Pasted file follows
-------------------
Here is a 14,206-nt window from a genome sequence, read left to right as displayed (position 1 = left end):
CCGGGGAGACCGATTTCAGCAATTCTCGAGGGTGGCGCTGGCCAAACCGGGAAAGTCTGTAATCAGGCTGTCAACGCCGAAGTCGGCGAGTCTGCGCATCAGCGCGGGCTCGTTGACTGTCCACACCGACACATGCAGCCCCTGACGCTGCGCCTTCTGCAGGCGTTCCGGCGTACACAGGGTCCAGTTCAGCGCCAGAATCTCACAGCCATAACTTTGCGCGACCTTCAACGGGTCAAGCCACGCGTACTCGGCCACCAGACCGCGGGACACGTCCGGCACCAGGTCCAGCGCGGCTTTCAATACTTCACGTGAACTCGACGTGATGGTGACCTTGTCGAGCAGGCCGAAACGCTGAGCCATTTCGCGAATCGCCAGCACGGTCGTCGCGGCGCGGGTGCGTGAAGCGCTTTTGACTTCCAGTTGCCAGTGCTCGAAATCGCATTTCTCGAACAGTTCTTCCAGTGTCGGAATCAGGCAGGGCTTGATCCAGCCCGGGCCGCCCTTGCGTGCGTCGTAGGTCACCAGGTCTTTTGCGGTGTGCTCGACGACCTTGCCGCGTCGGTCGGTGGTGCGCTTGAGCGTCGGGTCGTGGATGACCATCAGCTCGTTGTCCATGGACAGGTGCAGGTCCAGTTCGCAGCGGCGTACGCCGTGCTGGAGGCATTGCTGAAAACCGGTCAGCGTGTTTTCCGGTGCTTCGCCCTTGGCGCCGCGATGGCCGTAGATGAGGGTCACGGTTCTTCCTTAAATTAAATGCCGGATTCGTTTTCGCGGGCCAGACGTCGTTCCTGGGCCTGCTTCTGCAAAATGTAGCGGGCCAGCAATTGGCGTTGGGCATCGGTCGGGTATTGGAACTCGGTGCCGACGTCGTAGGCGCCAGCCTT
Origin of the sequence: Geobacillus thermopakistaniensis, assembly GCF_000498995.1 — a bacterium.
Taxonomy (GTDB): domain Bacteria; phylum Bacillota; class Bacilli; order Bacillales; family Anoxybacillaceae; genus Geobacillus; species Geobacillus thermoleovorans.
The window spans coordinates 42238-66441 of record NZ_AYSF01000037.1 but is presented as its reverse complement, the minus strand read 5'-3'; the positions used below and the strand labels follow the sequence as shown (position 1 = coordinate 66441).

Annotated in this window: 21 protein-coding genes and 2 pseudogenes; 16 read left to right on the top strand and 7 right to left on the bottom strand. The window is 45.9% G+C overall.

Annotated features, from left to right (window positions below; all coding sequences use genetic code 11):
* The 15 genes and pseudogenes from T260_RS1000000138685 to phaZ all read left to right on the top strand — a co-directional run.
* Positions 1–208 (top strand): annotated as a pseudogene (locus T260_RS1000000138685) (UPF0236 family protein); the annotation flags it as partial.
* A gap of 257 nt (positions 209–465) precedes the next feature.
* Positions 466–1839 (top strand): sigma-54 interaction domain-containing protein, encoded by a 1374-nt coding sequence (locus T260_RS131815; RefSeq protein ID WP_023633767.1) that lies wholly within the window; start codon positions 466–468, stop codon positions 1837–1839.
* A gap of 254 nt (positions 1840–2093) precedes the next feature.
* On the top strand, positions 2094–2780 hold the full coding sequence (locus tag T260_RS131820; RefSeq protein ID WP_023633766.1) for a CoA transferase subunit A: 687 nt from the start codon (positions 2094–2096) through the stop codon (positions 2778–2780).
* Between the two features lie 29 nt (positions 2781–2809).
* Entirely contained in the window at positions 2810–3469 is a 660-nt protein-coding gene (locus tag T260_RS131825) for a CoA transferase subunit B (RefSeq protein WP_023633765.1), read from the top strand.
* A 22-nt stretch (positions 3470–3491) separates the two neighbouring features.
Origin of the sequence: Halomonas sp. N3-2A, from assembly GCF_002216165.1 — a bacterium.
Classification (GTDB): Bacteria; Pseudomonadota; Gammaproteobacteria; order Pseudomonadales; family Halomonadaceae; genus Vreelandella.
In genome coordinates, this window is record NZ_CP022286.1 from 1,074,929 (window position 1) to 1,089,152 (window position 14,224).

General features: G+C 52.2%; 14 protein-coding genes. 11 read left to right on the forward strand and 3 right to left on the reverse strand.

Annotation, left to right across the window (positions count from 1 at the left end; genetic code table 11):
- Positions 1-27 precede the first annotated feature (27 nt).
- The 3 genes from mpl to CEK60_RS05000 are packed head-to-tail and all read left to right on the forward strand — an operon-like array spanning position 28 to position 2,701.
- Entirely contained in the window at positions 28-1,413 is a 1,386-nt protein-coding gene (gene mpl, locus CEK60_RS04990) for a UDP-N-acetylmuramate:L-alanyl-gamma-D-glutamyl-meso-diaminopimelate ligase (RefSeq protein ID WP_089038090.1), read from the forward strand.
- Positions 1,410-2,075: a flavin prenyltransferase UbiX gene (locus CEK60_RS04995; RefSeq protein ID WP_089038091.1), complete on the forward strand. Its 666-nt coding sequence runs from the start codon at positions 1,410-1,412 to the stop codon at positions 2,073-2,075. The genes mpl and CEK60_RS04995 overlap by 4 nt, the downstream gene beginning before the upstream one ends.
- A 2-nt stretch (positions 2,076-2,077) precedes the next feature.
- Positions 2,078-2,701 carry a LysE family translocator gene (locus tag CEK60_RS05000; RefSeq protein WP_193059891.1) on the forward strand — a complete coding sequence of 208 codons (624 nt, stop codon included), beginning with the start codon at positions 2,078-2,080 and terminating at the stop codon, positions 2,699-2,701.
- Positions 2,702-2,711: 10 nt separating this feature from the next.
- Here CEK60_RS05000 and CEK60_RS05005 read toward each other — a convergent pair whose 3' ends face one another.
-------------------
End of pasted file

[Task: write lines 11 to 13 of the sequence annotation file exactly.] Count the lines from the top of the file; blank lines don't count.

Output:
* Positions 466–1839 (top strand): sigma-54 interaction domain-containing protein, encoded by a 1374-nt coding sequence (locus T260_RS131815; RefSeq protein ID WP_023633767.1) that lies wholly within the window; start codon positions 466–468, stop codon positions 1837–1839.
* A gap of 254 nt (positions 1840–2093) precedes the next feature.
* On the top strand, positions 2094–2780 hold the full coding sequence (locus tag T260_RS131820; RefSeq protein ID WP_023633766.1) for a CoA transferase subunit A: 687 nt from the start codon (positions 2094–2096) through the stop codon (positions 2778–2780).